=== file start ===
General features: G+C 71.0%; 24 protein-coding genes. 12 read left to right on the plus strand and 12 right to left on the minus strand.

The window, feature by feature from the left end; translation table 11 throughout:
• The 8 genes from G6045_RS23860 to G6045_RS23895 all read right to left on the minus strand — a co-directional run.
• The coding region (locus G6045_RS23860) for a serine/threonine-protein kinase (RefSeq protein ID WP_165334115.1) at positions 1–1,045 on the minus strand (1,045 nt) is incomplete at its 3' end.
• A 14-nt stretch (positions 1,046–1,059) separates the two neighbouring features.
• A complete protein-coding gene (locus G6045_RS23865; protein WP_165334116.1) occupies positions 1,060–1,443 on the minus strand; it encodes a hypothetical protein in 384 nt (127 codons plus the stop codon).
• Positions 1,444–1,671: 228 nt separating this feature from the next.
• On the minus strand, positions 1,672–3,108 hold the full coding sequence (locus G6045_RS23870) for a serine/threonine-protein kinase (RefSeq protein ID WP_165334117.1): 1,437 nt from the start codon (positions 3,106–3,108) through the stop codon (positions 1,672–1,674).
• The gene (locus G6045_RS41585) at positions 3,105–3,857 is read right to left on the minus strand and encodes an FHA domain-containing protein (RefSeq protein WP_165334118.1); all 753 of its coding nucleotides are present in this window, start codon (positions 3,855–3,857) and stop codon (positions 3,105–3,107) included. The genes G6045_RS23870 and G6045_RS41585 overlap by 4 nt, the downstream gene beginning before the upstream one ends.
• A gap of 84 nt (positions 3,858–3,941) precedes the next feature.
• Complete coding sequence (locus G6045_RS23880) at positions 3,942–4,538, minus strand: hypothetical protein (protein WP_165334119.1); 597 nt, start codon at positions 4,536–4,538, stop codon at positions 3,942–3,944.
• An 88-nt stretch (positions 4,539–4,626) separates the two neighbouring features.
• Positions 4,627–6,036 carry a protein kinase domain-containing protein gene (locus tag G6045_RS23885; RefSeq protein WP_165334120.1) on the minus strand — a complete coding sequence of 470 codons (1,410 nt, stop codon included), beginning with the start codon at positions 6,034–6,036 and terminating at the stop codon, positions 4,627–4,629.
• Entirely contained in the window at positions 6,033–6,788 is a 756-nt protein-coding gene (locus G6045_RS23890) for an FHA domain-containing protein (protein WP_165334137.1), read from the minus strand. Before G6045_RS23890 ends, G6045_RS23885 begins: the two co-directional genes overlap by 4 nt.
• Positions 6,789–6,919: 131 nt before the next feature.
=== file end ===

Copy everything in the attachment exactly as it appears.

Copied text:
General features: G+C 71.0%; 24 protein-coding genes. 12 read left to right on the plus strand and 12 right to left on the minus strand.

The window, feature by feature from the left end; translation table 11 throughout:
• The 8 genes from G6045_RS23860 to G6045_RS23895 all read right to left on the minus strand — a co-directional run.
• The coding region (locus G6045_RS23860) for a serine/threonine-protein kinase (RefSeq protein ID WP_165334115.1) at positions 1–1,045 on the minus strand (1,045 nt) is incomplete at its 3' end.
• A 14-nt stretch (positions 1,046–1,059) separates the two neighbouring features.
• A complete protein-coding gene (locus G6045_RS23865; protein WP_165334116.1) occupies positions 1,060–1,443 on the minus strand; it encodes a hypothetical protein in 384 nt (127 codons plus the stop codon).
• Positions 1,444–1,671: 228 nt separating this feature from the next.
• On the minus strand, positions 1,672–3,108 hold the full coding sequence (locus G6045_RS23870) for a serine/threonine-protein kinase (RefSeq protein ID WP_165334117.1): 1,437 nt from the start codon (positions 3,106–3,108) through the stop codon (positions 1,672–1,674).
• The gene (locus G6045_RS41585) at positions 3,105–3,857 is read right to left on the minus strand and encodes an FHA domain-containing protein (RefSeq protein WP_165334118.1); all 753 of its coding nucleotides are present in this window, start codon (positions 3,855–3,857) and stop codon (positions 3,105–3,107) included. The genes G6045_RS23870 and G6045_RS41585 overlap by 4 nt, the downstream gene beginning before the upstream one ends.
• A gap of 84 nt (positions 3,858–3,941) precedes the next feature.
• Complete coding sequence (locus G6045_RS23880) at positions 3,942–4,538, minus strand: hypothetical protein (protein WP_165334119.1); 597 nt, start codon at positions 4,536–4,538, stop codon at positions 3,942–3,944.
• An 88-nt stretch (positions 4,539–4,626) separates the two neighbouring features.
• Positions 4,627–6,036 carry a protein kinase domain-containing protein gene (locus tag G6045_RS23885; RefSeq protein WP_165334120.1) on the minus strand — a complete coding sequence of 470 codons (1,410 nt, stop codon included), beginning with the start codon at positions 6,034–6,036 and terminating at the stop codon, positions 4,627–4,629.
• Entirely contained in the window at positions 6,033–6,788 is a 756-nt protein-coding gene (locus G6045_RS23890) for an FHA domain-containing protein (protein WP_165334137.1), read from the minus strand. Before G6045_RS23890 ends, G6045_RS23885 begins: the two co-directional genes overlap by 4 nt.
• Positions 6,789–6,919: 131 nt before the next feature.